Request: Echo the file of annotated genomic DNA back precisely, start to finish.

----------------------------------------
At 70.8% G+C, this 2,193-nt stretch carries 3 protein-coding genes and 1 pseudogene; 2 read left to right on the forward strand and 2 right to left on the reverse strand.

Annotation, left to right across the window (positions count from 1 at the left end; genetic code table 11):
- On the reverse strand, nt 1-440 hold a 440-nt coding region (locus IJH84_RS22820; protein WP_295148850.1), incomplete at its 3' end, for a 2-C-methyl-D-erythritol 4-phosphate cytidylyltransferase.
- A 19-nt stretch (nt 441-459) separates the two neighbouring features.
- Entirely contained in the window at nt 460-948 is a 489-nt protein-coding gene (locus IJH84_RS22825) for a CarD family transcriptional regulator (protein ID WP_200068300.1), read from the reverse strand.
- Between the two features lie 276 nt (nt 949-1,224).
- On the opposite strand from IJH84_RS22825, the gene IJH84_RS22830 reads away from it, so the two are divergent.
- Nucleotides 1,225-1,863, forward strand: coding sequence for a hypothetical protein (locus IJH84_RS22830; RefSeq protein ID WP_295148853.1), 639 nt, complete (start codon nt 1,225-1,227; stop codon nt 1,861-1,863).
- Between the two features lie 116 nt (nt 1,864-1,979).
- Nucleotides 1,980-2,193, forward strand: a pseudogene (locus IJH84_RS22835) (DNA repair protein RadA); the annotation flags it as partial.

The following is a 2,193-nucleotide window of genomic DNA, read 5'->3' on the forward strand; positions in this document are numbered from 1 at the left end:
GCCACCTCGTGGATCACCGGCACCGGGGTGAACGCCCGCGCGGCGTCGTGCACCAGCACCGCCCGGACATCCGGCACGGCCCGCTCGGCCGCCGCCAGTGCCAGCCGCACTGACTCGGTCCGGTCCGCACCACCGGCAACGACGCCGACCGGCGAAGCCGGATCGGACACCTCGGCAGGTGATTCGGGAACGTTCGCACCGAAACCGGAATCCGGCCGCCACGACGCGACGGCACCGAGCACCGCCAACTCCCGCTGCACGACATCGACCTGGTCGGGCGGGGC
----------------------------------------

At 70.8% G+C, this 2,193-nt stretch carries 3 protein-coding genes and 1 pseudogene; 2 read left to right on the forward strand and 2 right to left on the reverse strand.

Annotation, left to right across the window (positions count from 1 at the left end; genetic code table 11):
- On the reverse strand, nt 1-440 hold a 440-nt coding region (locus IJH84_RS22820; protein WP_295148850.1), incomplete at its 3' end, for a 2-C-methyl-D-erythritol 4-phosphate cytidylyltransferase.
- A 19-nt stretch (nt 441-459) separates the two neighbouring features.
- Entirely contained in the window at nt 460-948 is a 489-nt protein-coding gene (locus IJH84_RS22825) for a CarD family transcriptional regulator (protein ID WP_200068300.1), read from the reverse strand.
- Between the two features lie 276 nt (nt 949-1,224).
- On the opposite strand from IJH84_RS22825, the gene IJH84_RS22830 reads away from it, so the two are divergent.
- Nucleotides 1,225-1,863, forward strand: coding sequence for a hypothetical protein (locus IJH84_RS22830; RefSeq protein ID WP_295148853.1), 639 nt, complete (start codon nt 1,225-1,227; stop codon nt 1,861-1,863).
- Between the two features lie 116 nt (nt 1,864-1,979).
- Nucleotides 1,980-2,193, forward strand: a pseudogene (locus IJH84_RS22835) (DNA repair protein RadA); the annotation flags it as partial.

The following is a 2,193-nucleotide window of genomic DNA, read 5'->3' on the forward strand; positions in this document are numbered from 1 at the left end:
GCCACCTCGTGGATCACCGGCACCGGGGTGAACGCCCGCGCGGCGTCGTGCACCAGCACCGCCCGGACATCCGGCACGGCCCGCTCGGCCGCCGCCAGTGCCAGCCGCACTGACTCGGTCCGGTCCGCACCACCGGCAACGACGCCGACCGGCGAAGCCGGATCGGACACCTCGGCAGGTGATTCGGGAACGTTCGCACCGAAACCGGAATCCGGCCGCCACGACGCGACGGCACCGAGCACCGCCAACTCCCGCTGCACGACATCGACCTGGTCGGGCGGGGC